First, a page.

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Deviled Egg Bar

Stephen Brown

Although cooking an egg can be one of simplest things to do in the kitchen, it can also be one of the easiest things to mess up. Here, we offer tips to make those journeys in home cooking easier to navigate.

Heritage Hen Farms - Farm Fresh Eggs - Locally Sourced Eggs from Free Range Chickens

 

Locally sourced.

Happy chickens make the best eggs. Try the eggs from Heritage Hen Farms in Boynton Beach. Truly free-range, the chickens raised at Heritage Hen are heritage breed birds—not genetically modified food producers—and largely left on their own to roam free and eat as they please. The farmers provide fresh legumes and herbs, swanky shelter and nesting boxes to serve as protection from predators.

   The eggs they produce are a true spectacle: a milieu of colors and sizes, each packed with flavor. Have their eggs delivered to your home by Delivery Dudes, or pick them up at Heritage Hen’s farm side market, Très Frèsh, Tuesday through Friday from 5-7 p.m.

 

Not so fresh

Don’t use über fresh eggs. Although this goes against every fiber of the farm-to-fork mantra, straight-from-the-farm eggs are difficult to peel. Let the eggs sit for a week to 10 days before cooking. Even better, eggs sourced from a local farm that have not been refrigerated will keep perfectly well on the counter for as many as three weeks.

 

Secret Ingredient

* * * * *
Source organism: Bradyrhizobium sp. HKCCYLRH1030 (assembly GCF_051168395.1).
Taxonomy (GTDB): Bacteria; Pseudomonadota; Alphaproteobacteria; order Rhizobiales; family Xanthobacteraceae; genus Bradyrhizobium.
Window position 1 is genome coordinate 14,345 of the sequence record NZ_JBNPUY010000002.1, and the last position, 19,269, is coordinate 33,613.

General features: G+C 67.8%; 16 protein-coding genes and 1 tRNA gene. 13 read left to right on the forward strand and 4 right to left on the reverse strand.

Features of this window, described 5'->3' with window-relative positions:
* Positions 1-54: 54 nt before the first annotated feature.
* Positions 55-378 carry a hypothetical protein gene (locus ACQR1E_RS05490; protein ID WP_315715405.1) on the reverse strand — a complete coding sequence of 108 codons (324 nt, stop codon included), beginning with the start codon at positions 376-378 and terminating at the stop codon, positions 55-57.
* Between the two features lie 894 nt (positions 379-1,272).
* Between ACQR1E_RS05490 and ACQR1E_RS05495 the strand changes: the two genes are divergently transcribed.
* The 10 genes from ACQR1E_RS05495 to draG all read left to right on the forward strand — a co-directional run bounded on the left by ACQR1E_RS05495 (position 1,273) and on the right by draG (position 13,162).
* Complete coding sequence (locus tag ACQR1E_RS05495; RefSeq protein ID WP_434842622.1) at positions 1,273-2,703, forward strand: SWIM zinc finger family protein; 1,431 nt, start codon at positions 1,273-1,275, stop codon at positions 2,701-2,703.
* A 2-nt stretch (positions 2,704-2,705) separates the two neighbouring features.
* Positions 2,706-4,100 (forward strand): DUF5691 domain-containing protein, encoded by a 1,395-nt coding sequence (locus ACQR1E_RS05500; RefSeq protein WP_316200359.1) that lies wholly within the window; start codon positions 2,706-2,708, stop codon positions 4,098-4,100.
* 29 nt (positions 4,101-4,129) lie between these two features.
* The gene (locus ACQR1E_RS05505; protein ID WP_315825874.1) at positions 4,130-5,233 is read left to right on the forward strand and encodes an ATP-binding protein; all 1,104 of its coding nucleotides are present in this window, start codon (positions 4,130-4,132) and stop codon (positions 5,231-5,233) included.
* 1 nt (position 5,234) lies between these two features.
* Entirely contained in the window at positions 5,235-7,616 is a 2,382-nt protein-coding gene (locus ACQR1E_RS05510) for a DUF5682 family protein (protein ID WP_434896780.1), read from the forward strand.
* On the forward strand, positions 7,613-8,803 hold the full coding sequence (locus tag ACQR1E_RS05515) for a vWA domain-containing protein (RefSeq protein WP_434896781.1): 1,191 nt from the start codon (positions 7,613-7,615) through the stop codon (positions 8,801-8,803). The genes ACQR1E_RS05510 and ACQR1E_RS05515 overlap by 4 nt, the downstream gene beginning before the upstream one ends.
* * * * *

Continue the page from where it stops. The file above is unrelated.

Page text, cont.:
Vinegar helps make the perfect deviled egg. It may sound a little counterintuitive to add such a sharp ingredient, but a subtle white wine vinegar will go a long way in terms of construction of the eggs. It helps give the yolk a creamy, fluffy texture and taste while enhancing the flavors of the other ingredients.

 

Cooked to perfection.

Don’t overcook the eggs; this not only toughens the yolks but also makes them drier and discolored. We went to the source of all things egg when searching all things hard-boiled, the Incredible Edible Egg.

To cook, follow these simple instructions:

  1. Place eggs in a saucepan large enough to fit all in a single layer. Add cold water to cover all the eggs by one inch. Heat on high just to boiling. Remove from heat and cover.
  2. Let eggs stand in hot water for about 12 minutes for large eggs (nine for medium, 15 for extra large).
  3. Drain water and run under cold water to cool.

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Peel like you mean it

With the advent of packaged and peeled hard-boiled eggs, peeling an egg is becoming a lost art. If done too headstrong, the whites of the egg are not long for this world, and if too timid, you’ll be there for days. For an easy-to-peel egg, follow these simple instructions and preserve the whites and your mind in the process.

  1. Once the eggs are cooked, run them under cold water until they are cool enough to handle.
  2. Crack the eggs all over so that the shell spiderwebs.
  3. Put the eggs back in cool water—we suggest an ice bath—to allow them to finish cooling.
  4. Once completely cool, proceed with peeling by gently rolling the egg between your hands. Then start peeling eggs while under cold running water—this will help wash away any small shards.
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